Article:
Delay in power-sharing pact leaves Senate in limbo
Democrats are in control of the Senate. But Sen. Ron Johnson is still leading the Homeland Security Committee, even though he’s term-limited and in the minority.
It’s the latest complication of the 50-50 Senate split.
“I’m still chairman,” the Wisconsin Republican said this week. “They haven’t hung my picture in the cloakroom yet so that’s a sign I guess.”
As Senate Majority Leader Chuck Schumer and Senate Minority Leader Mitch McConnell negotiate a power sharing agreement for a 50-50 Senate, committee assignments are still up in the air. That means that Republicans like Johnson are, for now, holding hearings and markups for President Joe Biden’s Cabinet nominees, even though Democrats are in charge of the Senate floor.
Johnson, who will eventually hand over the top GOP slot to Sen. Rob Portman (R-Ohio), said that his committee will hold a meeting next week on Biden’s pick to lead the Department of Homeland Security, Alejandro Mayorkas. Mayorkas is facing resistance from Republicans and could be stuck in committee if he doesn’t receive enough GOP support.
In interviews this week, several senators laughed when asked who held the committee gavel.
“That’s a good question,” said Sen. Richard Shelby (R-Ala.), the top Republican on the Senate Appropriations Committee. “I assume that Leahy is, [chair],” he said, referencing Sen. Patrick Leahy (D-Vt.).
Senate Majority Whip Dick Durbin (D-Ill.), who is set to take the helm of the Judiciary Committee, said that right now “it could be one of three people,” who is in charge. It’s either him, Sen. Lindsey Graham (R-S.C.) who previously chaired the committee or Sen. Chuck Grassley (R-Iowa) who is slated to return as the top Republican in the new Congress.
A spokesperson for Grassley said that the Iowa Republican is still the chair of the Finance Committee.
Sen. Jack Reed (D-R.I.), the top Democrat on the Armed Services panel, is still calling Sen. Jim Inhofe (R-Okla.) the chair of the committee even though Reed will eventually take that position. And Sen. Jim Risch (R-Idaho), the top Republican on the Senate Foreign Relations Committee, referred questions about the status of his chairmanship to leadership.
Risch, however, added that the negotiations over the power sharing agreement, known as an organizing resolution, are “not affecting anything” on his committee and that he’s working with Sen. Bob Menendez (D-N.J.), the top Democrat, to confirm Biden’s secretary of State nominee, Antony Blinken.
“It’s kind of goofy at the moment,” acknowledged Senate Minority Whip John Thune (R-S.D.).
Negotiations between Schumer and McConnell over the organizing resolution are already hitting a snag. McConnell is calling for the resolution to include protections for the legislative filibuster, which Democrats are rejecting. And the talks are occurring as the Senate is preparing to hold a second impeachment trial for former President Donald Trump.
During floor remarks Friday, Schumer said that McConnell was making an “extraneous demand that would place additional constraints on the majority” and argued that the Senate should instead use the same power-sharing agreement as the last 50-50 Senate in 2001. McConnell countered that in 2001 “there wasn’t a need to reaffirm the basic standing rules that govern legislation in the Senate” because it was “safely assumed that no majority would break this rule for short-term gain.”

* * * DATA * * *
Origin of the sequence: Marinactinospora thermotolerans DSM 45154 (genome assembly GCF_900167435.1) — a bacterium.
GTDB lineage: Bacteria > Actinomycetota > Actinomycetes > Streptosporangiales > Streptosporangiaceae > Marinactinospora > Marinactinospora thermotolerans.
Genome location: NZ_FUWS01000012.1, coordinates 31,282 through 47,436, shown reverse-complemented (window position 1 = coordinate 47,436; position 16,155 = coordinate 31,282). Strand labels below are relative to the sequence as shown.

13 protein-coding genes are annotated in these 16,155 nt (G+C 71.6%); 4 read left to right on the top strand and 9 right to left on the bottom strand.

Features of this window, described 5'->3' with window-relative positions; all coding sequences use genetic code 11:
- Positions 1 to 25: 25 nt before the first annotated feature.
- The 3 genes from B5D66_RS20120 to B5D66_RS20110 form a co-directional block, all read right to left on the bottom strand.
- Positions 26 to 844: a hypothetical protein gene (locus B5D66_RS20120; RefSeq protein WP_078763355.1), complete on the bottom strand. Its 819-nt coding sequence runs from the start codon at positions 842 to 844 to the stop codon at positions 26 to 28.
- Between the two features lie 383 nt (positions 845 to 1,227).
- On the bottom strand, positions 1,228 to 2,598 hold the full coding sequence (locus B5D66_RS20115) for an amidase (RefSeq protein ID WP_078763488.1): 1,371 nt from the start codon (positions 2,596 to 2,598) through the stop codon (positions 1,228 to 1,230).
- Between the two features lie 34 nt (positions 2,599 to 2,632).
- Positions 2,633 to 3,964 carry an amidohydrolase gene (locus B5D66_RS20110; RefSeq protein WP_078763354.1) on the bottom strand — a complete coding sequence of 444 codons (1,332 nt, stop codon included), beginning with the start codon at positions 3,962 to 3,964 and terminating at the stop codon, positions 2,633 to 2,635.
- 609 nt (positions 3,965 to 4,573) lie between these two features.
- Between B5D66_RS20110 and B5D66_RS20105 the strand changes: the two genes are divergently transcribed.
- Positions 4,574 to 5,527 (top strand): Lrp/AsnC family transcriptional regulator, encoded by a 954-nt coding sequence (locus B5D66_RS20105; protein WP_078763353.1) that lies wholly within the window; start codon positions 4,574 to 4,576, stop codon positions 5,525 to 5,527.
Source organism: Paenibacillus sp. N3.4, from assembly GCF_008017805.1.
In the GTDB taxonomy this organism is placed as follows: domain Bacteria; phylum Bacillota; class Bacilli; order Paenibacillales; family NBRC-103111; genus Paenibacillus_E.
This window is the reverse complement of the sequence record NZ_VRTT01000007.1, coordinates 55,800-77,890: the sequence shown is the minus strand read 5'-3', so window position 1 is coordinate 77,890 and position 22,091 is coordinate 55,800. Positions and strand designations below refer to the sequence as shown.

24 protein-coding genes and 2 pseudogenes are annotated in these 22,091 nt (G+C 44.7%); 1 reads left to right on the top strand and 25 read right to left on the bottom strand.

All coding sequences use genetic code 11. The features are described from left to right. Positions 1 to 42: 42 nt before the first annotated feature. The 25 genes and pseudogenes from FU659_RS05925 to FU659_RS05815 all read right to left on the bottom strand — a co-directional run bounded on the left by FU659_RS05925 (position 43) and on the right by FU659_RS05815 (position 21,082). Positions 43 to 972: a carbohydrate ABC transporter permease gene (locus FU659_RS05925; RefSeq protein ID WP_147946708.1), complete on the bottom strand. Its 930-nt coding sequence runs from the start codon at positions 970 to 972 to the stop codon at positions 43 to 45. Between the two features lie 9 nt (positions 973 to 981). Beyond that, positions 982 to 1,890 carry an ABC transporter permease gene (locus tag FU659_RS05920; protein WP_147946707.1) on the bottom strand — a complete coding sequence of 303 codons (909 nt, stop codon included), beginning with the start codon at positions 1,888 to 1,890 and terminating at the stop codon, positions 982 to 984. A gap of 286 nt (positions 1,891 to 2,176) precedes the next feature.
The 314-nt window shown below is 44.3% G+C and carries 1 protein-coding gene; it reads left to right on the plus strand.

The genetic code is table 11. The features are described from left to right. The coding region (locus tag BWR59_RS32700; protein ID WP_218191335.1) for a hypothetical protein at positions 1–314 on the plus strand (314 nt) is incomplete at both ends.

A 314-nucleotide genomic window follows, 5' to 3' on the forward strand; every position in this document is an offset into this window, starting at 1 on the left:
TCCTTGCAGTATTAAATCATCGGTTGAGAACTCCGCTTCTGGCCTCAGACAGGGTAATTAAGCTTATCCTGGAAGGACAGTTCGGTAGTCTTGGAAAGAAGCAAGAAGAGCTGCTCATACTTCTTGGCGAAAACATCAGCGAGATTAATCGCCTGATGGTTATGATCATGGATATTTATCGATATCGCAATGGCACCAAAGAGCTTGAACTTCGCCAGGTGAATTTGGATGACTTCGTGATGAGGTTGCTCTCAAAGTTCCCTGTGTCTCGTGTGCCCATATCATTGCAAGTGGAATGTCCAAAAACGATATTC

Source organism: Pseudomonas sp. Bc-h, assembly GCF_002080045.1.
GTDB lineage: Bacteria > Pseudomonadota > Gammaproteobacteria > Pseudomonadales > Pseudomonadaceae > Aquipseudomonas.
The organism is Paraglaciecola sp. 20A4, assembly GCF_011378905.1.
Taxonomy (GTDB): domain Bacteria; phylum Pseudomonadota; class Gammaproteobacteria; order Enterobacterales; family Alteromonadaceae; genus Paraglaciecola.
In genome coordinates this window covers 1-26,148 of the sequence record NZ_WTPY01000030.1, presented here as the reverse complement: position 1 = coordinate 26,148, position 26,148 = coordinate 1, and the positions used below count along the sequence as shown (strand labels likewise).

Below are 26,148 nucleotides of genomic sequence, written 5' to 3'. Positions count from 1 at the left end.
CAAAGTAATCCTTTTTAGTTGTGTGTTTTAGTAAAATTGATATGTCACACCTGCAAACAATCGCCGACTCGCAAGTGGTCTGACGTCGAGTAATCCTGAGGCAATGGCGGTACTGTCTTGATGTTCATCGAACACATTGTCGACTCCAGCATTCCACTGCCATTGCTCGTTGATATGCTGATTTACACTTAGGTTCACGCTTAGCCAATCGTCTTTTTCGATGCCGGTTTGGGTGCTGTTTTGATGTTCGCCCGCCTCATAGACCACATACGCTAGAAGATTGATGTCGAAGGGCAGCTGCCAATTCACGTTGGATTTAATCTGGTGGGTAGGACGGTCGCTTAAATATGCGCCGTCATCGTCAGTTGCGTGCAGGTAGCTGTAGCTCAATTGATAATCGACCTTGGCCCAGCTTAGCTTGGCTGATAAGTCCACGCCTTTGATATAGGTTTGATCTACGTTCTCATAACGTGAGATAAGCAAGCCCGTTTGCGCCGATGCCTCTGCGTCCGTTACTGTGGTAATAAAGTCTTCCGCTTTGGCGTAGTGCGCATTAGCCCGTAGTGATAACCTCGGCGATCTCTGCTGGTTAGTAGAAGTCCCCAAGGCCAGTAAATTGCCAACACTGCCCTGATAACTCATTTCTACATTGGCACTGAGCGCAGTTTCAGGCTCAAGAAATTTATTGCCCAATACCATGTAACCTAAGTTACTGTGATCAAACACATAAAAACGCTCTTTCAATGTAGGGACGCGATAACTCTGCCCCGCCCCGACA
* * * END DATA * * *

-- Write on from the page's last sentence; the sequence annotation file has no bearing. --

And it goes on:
The 2001 agreement between then-Senate leaders Trent Lott and Tom Daschle came at a time when the Senate was far less polarized. Even that took weeks to negotiate after the November election. But it was finalized before then President-elect George W. Bush took office and there was also no switch in party control.
“This could go on for a while but it’s got to get resolved or it’s going to start short-circuiting a lot of what happens here including their agenda,” Thune said.
The delay in the organizing resolution could impact Biden’s more controversial Cabinet picks. Without an organizing resolution, Republicans still outnumber Democrats on key committees and could theoretically block nominees from moving forward.
In addition, the longer the delay, the less likely the Senate will act soon on a coronavirus relief package, a top priority for Biden and Democrats. Biden’s initial proposal is already facing resistance from Republicans and Democrats aren’t likely to hold hearings on it until the committee ratios are settled.
The impasse over the resolution also means that the 10 new senators will need to wait for their committee assignments.
“For new members, they are eager to report back to their constituents what their committees are and they can’t do that,” said Sen. Chris Murphy (D-Conn.). “That’s obviously very frustrating.”
The new members insist that they’re keeping busy crafting legislation and say they are confident they’ll see their assignments soon.
“It does seem it will be 50-50 on committees and then we’ll get the committee assignments,” said freshman Sen. Mark Kelly (D-Ariz.). “Unlike a lot of the folks in my class, I’ve been here for a little longer, six weeks. But that’s OK, I’m a patient person.”
Patience, however, could wear thin if the talks go for much longer. After six years in the minority and winning control of Washington, D.C., for the first time in a decade, Democrats are eager to get going on their agenda.
“Things are on hold,” Durbin said. “I’ve got a lot of things I want to do … I want to get started on immigration. Everybody’s talking about immigration and I’m thinking this is our committee. We ought to be moving on it.”